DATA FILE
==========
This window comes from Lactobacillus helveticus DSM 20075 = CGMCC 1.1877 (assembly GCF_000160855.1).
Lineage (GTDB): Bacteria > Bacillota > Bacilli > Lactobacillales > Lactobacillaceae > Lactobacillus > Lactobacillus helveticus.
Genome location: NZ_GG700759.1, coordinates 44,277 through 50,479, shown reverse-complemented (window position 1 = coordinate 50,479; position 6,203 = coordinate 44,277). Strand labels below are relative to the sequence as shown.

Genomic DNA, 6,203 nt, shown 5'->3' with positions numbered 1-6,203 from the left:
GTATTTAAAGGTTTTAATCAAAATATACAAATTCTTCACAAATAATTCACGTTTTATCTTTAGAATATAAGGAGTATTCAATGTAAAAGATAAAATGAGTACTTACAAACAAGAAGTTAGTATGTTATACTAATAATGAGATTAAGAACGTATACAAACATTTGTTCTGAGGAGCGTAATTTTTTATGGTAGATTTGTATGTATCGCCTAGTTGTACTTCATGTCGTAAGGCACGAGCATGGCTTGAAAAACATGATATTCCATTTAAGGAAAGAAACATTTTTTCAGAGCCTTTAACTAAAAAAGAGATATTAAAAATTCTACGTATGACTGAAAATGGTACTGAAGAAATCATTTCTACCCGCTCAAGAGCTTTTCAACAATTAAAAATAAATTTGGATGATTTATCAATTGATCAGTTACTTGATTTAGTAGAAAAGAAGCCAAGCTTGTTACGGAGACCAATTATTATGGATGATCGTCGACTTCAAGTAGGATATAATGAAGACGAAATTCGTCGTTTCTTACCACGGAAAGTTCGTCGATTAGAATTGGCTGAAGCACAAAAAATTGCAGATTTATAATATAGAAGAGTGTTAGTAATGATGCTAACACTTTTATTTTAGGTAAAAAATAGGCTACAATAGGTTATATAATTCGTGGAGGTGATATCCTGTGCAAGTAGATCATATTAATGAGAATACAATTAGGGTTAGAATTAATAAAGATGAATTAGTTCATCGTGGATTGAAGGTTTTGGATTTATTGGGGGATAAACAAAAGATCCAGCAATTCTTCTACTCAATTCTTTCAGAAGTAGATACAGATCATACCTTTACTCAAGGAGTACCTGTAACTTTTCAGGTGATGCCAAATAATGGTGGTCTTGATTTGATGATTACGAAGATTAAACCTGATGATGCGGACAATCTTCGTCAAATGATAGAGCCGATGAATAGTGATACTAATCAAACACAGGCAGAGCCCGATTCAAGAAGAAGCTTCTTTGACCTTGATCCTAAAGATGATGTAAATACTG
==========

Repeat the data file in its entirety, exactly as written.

This window comes from Lactobacillus helveticus DSM 20075 = CGMCC 1.1877 (assembly GCF_000160855.1).
Lineage (GTDB): Bacteria > Bacillota > Bacilli > Lactobacillales > Lactobacillaceae > Lactobacillus > Lactobacillus helveticus.
Genome location: NZ_GG700759.1, coordinates 44,277 through 50,479, shown reverse-complemented (window position 1 = coordinate 50,479; position 6,203 = coordinate 44,277). Strand labels below are relative to the sequence as shown.

Genomic DNA, 6,203 nt, shown 5'->3' with positions numbered 1-6,203 from the left:
GTATTTAAAGGTTTTAATCAAAATATACAAATTCTTCACAAATAATTCACGTTTTATCTTTAGAATATAAGGAGTATTCAATGTAAAAGATAAAATGAGTACTTACAAACAAGAAGTTAGTATGTTATACTAATAATGAGATTAAGAACGTATACAAACATTTGTTCTGAGGAGCGTAATTTTTTATGGTAGATTTGTATGTATCGCCTAGTTGTACTTCATGTCGTAAGGCACGAGCATGGCTTGAAAAACATGATATTCCATTTAAGGAAAGAAACATTTTTTCAGAGCCTTTAACTAAAAAAGAGATATTAAAAATTCTACGTATGACTGAAAATGGTACTGAAGAAATCATTTCTACCCGCTCAAGAGCTTTTCAACAATTAAAAATAAATTTGGATGATTTATCAATTGATCAGTTACTTGATTTAGTAGAAAAGAAGCCAAGCTTGTTACGGAGACCAATTATTATGGATGATCGTCGACTTCAAGTAGGATATAATGAAGACGAAATTCGTCGTTTCTTACCACGGAAAGTTCGTCGATTAGAATTGGCTGAAGCACAAAAAATTGCAGATTTATAATATAGAAGAGTGTTAGTAATGATGCTAACACTTTTATTTTAGGTAAAAAATAGGCTACAATAGGTTATATAATTCGTGGAGGTGATATCCTGTGCAAGTAGATCATATTAATGAGAATACAATTAGGGTTAGAATTAATAAAGATGAATTAGTTCATCGTGGATTGAAGGTTTTGGATTTATTGGGGGATAAACAAAAGATCCAGCAATTCTTCTACTCAATTCTTTCAGAAGTAGATACAGATCATACCTTTACTCAAGGAGTACCTGTAACTTTTCAGGTGATGCCAAATAATGGTGGTCTTGATTTGATGATTACGAAGATTAAACCTGATGATGCGGACAATCTTCGTCAAATGATAGAGCCGATGAATAGTGATACTAATCAAACACAGGCAGAGCCCGATTCAAGAAGAAGCTTCTTTGACCTTGATCCTAAAGATGATGTAAATACTG